Dangerous Waters Hands-On Impressions
This futuristic third-person action game places you in charge of a five-man squad of elite marines in combat on other worlds.
Naval simulations and wargames have hit a rough patch in recent years. Just witness the on-again, off-again attempts to make Harpoon 4 over the past five years. In the early days of PC gaming, naval sims enjoyed an era of popularity with games such as the original Harpoon, Red Storm Rising, and Silent Service, among others. But as the simulation and wargame genres have declined, the naval sim in general has nearly disappeared. Developer Sonalysts, though, is one company that has steadfastly continued to create deep, complex, sophisticated naval sims, from 688(I) Hunter/Killer and Fleet Command to Sub Command. Now the company's latest game, Dangerous Waters, is nearing completion.
Dangerous Waters is in many ways a bigger, beefier version of 2001's Sub Command. That game let you control three different classes of hunter-killer submarines--the 688(i) improved Los Angeles, the next-generation Seawolf, and the Russian Akula--in a variety of missions, from stalking enemy submarines to launching cruise missile strikes against inland targets. Dangerous Waters will increase the number of platforms that you can control, adding the Russian Kilo-class submarine, as well as surface and air platforms in the Oliver Hazard Perry-class frigate, the SH-60B LAMPS helicopter (basically a navalized Black Hawk), and the P-3C Orion patrol plane.
The gameplay in Dangerous Waters is drawn directly from Fleet Command and Sub Command. Most of your time will be spent in the main window of the game, which is a real-time representation of the surrounding battlespace, with all known and unknown contacts displayed on it. The challenge of Dangerous Waters comes down to the fact that modern naval warfare hinges on whichever side wins the sensor war. In other words, you'll start the game surrounded by unknown contacts that you've detected via sonar, radar, visual detection, electronic emission, and other means. (There will also be ships and subs out there that you can't detect and that you don't know about until you do detect them.) However, knowing that something is out there and knowing if it's hostile are two completely different things, so you must identify and classify a contact--hopefully in a way that doesn't give your identify and location away. At least, that's usually the rule when controlling a submarine, since a sub's nature is to stay hidden. The addition of surface ships and aircraft change the dynamic of the gameplay in Dangerous Waters, because it's a lot harder to stay hidden if you're flying around or sitting on the ocean in plain sight. But what you lose in stealth you gain in increased speed and capabilities. The P-3, for instance, can zip across vast distances quickly to close with a contact, while the frigate can launch its helicopters to conduct supporting air operations.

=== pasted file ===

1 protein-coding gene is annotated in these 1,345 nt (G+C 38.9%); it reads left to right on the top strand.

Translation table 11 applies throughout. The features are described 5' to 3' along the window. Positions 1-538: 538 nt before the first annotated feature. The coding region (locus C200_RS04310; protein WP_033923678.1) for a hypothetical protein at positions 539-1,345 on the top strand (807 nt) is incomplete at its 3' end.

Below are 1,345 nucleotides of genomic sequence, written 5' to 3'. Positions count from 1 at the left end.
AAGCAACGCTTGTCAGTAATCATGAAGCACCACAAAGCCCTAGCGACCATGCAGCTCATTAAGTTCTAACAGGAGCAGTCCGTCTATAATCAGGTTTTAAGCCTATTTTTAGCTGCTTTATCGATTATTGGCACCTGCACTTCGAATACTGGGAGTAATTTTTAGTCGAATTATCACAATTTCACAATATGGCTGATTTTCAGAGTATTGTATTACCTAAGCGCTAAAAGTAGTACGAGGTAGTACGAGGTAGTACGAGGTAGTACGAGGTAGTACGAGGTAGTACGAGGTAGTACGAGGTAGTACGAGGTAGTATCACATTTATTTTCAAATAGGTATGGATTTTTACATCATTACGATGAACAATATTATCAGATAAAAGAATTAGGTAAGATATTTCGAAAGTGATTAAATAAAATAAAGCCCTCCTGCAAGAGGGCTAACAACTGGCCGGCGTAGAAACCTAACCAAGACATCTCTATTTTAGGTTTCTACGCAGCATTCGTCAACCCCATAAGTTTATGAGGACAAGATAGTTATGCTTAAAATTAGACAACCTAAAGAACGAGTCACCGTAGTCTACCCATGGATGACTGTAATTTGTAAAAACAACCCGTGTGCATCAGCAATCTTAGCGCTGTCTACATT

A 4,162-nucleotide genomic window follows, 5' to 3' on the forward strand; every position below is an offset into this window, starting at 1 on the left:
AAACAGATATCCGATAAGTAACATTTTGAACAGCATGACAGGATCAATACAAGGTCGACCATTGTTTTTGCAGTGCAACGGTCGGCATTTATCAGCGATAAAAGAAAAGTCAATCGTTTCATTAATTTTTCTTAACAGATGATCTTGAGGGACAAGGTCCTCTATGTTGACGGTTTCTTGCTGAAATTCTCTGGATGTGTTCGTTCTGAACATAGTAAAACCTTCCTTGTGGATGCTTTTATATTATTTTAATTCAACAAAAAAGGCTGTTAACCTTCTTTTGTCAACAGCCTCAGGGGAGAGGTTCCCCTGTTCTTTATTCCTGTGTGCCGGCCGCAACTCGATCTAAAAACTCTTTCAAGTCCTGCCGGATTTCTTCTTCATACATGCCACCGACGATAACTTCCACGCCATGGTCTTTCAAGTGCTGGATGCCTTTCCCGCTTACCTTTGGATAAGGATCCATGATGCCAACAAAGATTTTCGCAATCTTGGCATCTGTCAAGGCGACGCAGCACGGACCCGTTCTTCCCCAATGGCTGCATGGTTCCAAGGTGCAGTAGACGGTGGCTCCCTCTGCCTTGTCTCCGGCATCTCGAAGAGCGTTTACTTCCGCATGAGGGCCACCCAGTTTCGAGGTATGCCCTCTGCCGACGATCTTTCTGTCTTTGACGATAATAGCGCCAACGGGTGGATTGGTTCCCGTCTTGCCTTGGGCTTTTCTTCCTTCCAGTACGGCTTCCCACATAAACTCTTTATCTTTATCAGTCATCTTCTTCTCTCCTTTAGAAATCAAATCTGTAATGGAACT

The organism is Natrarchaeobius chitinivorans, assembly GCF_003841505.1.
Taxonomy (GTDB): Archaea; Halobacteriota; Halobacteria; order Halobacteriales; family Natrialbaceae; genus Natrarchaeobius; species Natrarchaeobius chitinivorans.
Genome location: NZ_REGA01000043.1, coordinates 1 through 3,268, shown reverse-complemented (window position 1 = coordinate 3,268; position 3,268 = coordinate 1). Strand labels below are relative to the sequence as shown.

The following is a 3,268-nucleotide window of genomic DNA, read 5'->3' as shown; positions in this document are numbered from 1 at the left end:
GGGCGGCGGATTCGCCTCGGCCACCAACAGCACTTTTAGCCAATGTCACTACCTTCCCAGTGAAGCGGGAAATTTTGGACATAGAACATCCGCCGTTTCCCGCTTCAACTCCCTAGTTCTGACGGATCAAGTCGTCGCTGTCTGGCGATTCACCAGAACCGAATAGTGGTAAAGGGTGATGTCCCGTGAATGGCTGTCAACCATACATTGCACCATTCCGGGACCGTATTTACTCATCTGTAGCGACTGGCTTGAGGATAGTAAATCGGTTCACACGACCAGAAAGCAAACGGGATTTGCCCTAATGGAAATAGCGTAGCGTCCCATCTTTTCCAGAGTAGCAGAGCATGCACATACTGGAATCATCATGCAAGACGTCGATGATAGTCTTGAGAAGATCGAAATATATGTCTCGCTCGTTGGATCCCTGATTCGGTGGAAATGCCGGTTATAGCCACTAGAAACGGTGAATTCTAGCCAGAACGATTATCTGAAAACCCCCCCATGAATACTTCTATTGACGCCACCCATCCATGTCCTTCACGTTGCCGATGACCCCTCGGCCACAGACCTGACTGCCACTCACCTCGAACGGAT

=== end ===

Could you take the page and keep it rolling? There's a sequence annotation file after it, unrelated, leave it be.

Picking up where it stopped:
It's important to keep in mind that though you can control aircraft in this game, you won't actually fly them like you would in a flight simulator. Instead, controlling platforms in Dangerous Waters involves directing them by using a point-and-click system to map out waypoints and right-clicking for a menu system to control various functions. For simplicity's sake, if you want to use sonar, just activate the sonar and the computer will handle the rest. If you want more control, you can actually jump from individual stations on a platform to perform tasks yourself. For instance, you can operate a sonar system manually. You'll listen for contacts, analyze the data, determine the contact's location, and then classify the contact's identification. It's an incredibly complex and realistic approach, and if you can successfully master the sonar system in Dangerous Waters, you're probably qualified to try out for the navy's real-life sonar school. It's that realistic. Other stations include the electronic warfare station (where you attempt to locate and identify contacts via the electronic emissions they release, such as radar and radio waves), the weapons station, the periscope of a submarine, and the gyrostabilized camera system aboard a P-3 Orion.
The preview version that we played only had a few basic missions, but Dangerous Waters will ship with two dynamic campaigns, as well as a multiplayer mode that will allow each player to control a separate platform. The multiplayer mode will also allow all players to man all the stations on a single platform. Thusly, one player could act as the weapons officer, while another could serve as the sonar officer, and yet another could handle air operations. The game will also ship with an extensive database of more than 270 platforms, weapons, and sensors, which is enough data to re-create 17 of the world's navies. The graphical presentation is solid, and Sonalysts uses some of the latest pixel- and vertex-shading technology to render realistic water effects. The models themselves are fairly detailed, and you'll appreciate these little details, such as the weapons that hang from wing pylons to the white puffs of smoke that come from the deck guns of frigates.
Even at its easiest difficulty, though, Dangerous Waters is still a game geared toward serious naval warfare fans. If you love reading the naval combat passages in various Tom Clancy novels, and if you're willing to invest a considerable amount of time learning the various aspects of this game, then Dangerous Waters is for you. The game is currently in the final stages of development, though Sonalysts is still looking for a publisher. We'll have a full review of the game when it ships, hopefully sometime this fall.
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